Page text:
USDA – FAS Weekly Export Sales Report for April 19th

USDA FAS - Foreign Agricultural Service header

Weekly Export Sales for April 19th

READ the NAFB’s National Ag News for Thursday, April 19th

Sponsored by the American Farm Bureau Federation

READ the NAFB’s National Ag News for Thursday, April 19th

House Ag Committee Debates Farm Bill Draft

The House Agriculture Committee Wednesday approved the draft farm bill, with 26 in favor, and 20 voting against the bill. Democrats and Republicans squared off on the nutrition title, which Republicans are seeking to reform to include work requirements. However, Democrats argue the program changes may be too costly, and that the reforms are “not the right way” to help people get work. Georgia Democrat David Scott went as far to call the draft the “most terrible farm bill we’ve ever had.” In opening remarks, Ranking Democrat of the Committee, Collin Peterson, claimed the “flawed bill” is the result of a “bad and nontransparent process.” Chairman Mike Conaway argues that Democrats on the committee, who announced “unanimous opposition” to “partisan policies” regarding the Supplemental Nutrition Assistance Program, “had no interest in negotiating on the SNAP title.”  In his opening statement Conaway focused on the need for a new farm bill stemming from the current agriculture economy, and the lack of will by Democrats to negotiate SNAP.

RFA: Early Evidence of Ethanol Demand Destruction

The Renewable Fuels Association says its found evidence that RIN waivers are destroying ethanol demand. The Environmental Protection Agency has been handing out hardship waivers “like candy,” according to refining executives. The waivers grant refiners a pass on RINs, the mechanism by which Renewable Fuel Standard compliance is tracked. Renewable Fuels Association executive vice president Geoff Cooper says the credits also provide a strong economic incentive for the expansion of ethanol blending beyond E10. Thus, when RIN prices collapse, “the incentive to expand ethanol blending is also weakened.” Cooper says the waivers and other actions by the EPA are rapidly destroying demand for ethanol and corn. A settlement with a bankrupt refiner, the waiver exemption, and failure to enforce 2016 statutory requirements, Cooper says, “effectively reduced the 2016 and 2017 RFS volumes each by one billion gallons or more.”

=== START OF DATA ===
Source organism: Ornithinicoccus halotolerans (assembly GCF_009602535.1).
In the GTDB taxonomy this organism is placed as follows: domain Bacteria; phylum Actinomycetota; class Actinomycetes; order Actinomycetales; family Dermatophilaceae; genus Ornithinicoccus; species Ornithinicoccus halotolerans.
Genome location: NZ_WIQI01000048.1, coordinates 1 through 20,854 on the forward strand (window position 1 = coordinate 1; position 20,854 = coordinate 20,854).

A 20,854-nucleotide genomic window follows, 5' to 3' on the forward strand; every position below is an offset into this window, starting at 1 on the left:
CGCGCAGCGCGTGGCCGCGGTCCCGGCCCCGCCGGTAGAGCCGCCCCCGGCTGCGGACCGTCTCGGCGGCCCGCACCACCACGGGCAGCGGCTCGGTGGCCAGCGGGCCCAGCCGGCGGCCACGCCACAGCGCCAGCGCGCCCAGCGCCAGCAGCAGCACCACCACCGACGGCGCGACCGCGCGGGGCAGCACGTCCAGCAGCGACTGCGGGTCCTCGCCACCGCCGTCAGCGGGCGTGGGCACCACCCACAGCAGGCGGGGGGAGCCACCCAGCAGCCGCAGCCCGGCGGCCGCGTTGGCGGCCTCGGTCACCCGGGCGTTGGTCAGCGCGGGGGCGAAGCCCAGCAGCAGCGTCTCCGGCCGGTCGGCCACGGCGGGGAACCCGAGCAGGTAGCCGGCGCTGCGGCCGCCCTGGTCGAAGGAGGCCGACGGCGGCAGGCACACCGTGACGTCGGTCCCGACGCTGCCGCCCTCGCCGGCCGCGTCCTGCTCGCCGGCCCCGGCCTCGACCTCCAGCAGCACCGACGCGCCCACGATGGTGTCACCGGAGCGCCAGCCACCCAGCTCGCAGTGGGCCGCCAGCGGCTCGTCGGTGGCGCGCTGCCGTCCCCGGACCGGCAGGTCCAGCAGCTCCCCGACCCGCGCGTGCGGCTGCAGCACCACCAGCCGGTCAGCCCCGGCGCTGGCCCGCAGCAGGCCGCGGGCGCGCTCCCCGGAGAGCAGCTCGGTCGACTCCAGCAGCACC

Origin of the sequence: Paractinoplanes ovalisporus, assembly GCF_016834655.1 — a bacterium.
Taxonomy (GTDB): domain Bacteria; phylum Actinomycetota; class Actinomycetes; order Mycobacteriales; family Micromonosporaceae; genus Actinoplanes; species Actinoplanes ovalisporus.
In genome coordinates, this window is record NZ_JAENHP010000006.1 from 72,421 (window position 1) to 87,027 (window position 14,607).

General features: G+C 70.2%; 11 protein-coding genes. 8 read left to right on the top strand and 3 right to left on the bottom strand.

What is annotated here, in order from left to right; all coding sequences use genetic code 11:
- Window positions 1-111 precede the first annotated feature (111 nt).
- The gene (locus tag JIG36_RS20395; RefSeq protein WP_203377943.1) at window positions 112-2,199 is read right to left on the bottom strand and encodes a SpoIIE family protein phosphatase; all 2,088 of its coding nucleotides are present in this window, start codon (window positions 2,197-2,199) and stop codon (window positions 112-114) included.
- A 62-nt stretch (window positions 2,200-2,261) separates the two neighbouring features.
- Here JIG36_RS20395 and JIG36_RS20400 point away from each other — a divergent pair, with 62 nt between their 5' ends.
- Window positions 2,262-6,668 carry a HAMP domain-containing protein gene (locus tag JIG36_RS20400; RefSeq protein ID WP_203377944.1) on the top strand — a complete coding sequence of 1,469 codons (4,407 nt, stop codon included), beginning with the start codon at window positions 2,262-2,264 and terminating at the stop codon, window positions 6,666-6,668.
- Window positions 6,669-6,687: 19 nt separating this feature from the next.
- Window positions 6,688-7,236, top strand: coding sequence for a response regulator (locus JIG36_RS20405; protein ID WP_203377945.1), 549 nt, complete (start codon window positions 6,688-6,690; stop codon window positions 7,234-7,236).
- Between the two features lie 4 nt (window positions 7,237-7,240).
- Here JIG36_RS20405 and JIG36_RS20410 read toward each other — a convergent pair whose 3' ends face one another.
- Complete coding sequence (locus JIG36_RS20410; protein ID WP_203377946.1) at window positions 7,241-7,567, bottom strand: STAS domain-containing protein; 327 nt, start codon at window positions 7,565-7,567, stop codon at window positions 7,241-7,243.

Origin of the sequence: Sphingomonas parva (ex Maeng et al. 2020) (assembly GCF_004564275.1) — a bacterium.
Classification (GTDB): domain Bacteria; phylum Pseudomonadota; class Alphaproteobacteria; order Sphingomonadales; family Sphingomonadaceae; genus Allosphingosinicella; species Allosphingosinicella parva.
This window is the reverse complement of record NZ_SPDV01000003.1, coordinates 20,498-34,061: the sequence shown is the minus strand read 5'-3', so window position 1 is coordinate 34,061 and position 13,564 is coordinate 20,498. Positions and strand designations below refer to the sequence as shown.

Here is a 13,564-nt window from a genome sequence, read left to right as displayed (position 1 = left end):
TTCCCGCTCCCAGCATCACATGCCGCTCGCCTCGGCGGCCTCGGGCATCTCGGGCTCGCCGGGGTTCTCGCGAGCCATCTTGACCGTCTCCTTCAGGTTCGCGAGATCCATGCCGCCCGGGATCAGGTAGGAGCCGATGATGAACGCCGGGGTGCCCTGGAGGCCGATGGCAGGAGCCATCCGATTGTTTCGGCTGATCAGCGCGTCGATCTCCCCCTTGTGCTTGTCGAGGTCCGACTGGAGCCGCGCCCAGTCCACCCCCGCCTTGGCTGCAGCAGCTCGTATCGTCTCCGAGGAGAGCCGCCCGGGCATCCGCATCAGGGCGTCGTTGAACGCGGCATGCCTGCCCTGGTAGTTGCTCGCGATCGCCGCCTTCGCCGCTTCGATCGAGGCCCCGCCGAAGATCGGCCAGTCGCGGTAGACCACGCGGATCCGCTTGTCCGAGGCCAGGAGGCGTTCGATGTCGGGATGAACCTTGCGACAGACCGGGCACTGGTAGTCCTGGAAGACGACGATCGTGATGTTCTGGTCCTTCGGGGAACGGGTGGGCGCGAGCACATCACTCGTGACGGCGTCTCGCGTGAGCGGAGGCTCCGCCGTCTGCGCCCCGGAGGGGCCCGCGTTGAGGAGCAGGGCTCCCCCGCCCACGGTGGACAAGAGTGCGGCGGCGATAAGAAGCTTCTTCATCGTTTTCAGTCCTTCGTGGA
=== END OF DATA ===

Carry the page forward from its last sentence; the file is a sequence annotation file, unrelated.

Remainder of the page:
Perdue Comments on China Sorghum Tariff

Agriculture Secretary Sonny Perdue Wednesday called the China announcement regarding U.S. sorghum this week “ludicrous.” China’s anti-dumping investigation has resulted in a 179 percent tariff on U.S. sorghum imports. Perdue says the move by China is “clearly a political decision,” add that the U.S. “rejects their premise.” Perdue goes on to say that U.S. sorghum producers are “the most competitive in the world,” saying the industry does not believe there is any basis in fact for China’s actions. National Sorghum Producers previously said the organization is “evaluating all legal options moving forward.” China is the largest buyer of U.S. sorghum products, purchasing more than $900 million worth last year. China launched the anti-dumping investigation in February. The move is seen as part of an ongoing trade dispute between the U.S. and China.

Senators Call for National Security Review of Brazilian Acquisition of U.S. Beef Company